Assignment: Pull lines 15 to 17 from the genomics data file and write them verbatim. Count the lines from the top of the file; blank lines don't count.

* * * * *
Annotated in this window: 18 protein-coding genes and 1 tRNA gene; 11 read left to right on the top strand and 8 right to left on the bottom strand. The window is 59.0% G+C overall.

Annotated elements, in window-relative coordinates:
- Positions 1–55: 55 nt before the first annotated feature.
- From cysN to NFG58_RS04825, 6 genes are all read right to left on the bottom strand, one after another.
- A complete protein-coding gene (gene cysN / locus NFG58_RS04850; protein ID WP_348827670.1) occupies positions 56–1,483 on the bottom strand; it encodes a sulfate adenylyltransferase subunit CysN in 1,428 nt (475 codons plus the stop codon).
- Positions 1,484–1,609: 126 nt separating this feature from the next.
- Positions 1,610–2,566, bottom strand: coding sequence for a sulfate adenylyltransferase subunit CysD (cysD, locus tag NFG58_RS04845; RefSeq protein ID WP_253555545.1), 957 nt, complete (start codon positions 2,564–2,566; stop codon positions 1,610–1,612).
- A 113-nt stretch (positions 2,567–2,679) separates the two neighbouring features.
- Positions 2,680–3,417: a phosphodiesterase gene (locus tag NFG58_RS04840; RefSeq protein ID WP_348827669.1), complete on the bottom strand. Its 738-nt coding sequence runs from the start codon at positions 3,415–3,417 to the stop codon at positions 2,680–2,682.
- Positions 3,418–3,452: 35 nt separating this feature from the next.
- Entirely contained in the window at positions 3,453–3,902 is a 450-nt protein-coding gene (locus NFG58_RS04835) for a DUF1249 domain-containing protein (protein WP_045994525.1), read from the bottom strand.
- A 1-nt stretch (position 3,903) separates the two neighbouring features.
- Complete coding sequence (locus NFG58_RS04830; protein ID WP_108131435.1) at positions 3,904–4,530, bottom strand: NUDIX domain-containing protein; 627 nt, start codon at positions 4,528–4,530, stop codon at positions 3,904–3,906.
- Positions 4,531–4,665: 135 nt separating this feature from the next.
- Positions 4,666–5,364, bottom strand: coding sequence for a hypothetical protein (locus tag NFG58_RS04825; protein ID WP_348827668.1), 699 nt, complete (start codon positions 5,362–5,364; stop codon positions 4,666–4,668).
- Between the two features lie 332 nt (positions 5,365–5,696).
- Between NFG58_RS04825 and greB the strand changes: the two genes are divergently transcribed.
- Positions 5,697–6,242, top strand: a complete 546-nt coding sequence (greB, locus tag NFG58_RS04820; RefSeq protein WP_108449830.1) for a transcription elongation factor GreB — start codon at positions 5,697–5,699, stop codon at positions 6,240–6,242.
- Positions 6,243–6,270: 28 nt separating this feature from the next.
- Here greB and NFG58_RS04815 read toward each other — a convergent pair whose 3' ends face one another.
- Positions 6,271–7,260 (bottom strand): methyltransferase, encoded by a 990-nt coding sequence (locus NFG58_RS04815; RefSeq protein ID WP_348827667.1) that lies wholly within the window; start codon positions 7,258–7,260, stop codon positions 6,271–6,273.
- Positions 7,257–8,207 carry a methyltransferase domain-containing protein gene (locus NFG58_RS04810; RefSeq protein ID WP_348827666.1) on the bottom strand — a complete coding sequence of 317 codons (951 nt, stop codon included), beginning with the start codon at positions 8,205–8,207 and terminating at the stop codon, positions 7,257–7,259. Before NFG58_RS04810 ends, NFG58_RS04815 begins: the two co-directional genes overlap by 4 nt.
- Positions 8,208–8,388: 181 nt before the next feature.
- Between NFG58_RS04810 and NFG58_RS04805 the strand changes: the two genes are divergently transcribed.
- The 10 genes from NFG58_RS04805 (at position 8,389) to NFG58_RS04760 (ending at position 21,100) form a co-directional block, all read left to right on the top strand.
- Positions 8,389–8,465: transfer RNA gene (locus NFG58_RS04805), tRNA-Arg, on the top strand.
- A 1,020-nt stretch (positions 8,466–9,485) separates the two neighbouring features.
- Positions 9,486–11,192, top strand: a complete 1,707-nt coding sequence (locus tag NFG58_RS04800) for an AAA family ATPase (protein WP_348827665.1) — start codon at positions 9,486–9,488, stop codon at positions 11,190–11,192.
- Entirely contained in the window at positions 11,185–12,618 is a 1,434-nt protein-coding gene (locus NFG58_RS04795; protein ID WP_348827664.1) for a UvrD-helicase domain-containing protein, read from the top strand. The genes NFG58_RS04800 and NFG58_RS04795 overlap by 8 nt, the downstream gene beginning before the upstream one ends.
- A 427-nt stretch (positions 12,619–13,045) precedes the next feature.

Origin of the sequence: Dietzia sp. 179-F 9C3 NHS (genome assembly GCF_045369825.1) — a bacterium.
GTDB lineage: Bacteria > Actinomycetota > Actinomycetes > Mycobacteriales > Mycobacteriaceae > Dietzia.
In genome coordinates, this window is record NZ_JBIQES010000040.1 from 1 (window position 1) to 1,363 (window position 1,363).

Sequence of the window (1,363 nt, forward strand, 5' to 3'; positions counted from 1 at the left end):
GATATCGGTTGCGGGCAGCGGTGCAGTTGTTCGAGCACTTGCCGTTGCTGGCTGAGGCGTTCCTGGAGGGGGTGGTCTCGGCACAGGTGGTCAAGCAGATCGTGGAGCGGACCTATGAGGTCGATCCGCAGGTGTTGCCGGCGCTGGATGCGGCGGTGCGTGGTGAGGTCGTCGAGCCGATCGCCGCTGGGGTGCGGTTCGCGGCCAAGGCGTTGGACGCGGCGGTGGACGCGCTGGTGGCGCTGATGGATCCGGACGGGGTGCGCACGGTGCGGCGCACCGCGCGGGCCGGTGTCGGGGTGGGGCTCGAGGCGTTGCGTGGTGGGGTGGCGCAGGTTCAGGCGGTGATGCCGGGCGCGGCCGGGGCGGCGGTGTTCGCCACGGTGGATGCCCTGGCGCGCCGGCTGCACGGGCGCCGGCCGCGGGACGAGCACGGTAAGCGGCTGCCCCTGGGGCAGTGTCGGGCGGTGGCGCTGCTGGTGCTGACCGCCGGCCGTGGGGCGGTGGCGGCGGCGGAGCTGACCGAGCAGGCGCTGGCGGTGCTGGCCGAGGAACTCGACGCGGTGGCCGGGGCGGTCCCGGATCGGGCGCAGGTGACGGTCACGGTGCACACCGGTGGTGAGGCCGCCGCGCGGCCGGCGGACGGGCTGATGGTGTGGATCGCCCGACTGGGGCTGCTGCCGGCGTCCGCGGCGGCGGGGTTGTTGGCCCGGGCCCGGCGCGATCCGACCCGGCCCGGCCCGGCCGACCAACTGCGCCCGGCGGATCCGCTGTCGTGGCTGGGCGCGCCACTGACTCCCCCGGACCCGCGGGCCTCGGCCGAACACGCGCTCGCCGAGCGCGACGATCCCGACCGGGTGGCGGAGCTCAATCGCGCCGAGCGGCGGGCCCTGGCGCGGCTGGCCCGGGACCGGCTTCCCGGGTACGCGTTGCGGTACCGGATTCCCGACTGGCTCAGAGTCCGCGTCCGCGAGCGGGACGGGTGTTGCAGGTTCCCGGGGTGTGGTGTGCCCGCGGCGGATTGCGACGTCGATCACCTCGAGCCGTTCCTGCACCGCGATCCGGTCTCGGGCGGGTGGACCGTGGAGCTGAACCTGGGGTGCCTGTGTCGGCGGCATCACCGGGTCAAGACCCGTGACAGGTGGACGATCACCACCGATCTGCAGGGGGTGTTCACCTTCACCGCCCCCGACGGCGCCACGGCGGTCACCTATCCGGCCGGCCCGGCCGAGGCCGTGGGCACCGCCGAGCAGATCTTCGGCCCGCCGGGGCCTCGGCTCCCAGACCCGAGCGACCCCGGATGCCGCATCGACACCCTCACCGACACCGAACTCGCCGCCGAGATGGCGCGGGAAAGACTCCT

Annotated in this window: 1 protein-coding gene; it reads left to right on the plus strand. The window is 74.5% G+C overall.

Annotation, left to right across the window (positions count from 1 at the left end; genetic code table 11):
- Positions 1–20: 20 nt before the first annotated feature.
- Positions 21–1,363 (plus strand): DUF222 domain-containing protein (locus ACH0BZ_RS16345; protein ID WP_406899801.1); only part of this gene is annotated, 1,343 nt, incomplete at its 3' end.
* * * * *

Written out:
- Positions 4,666–5,364, bottom strand: coding sequence for a hypothetical protein (locus tag NFG58_RS04825; protein ID WP_348827668.1), 699 nt, complete (start codon positions 5,362–5,364; stop codon positions 4,666–4,668).
- Between the two features lie 332 nt (positions 5,365–5,696).
- Between NFG58_RS04825 and greB the strand changes: the two genes are divergently transcribed.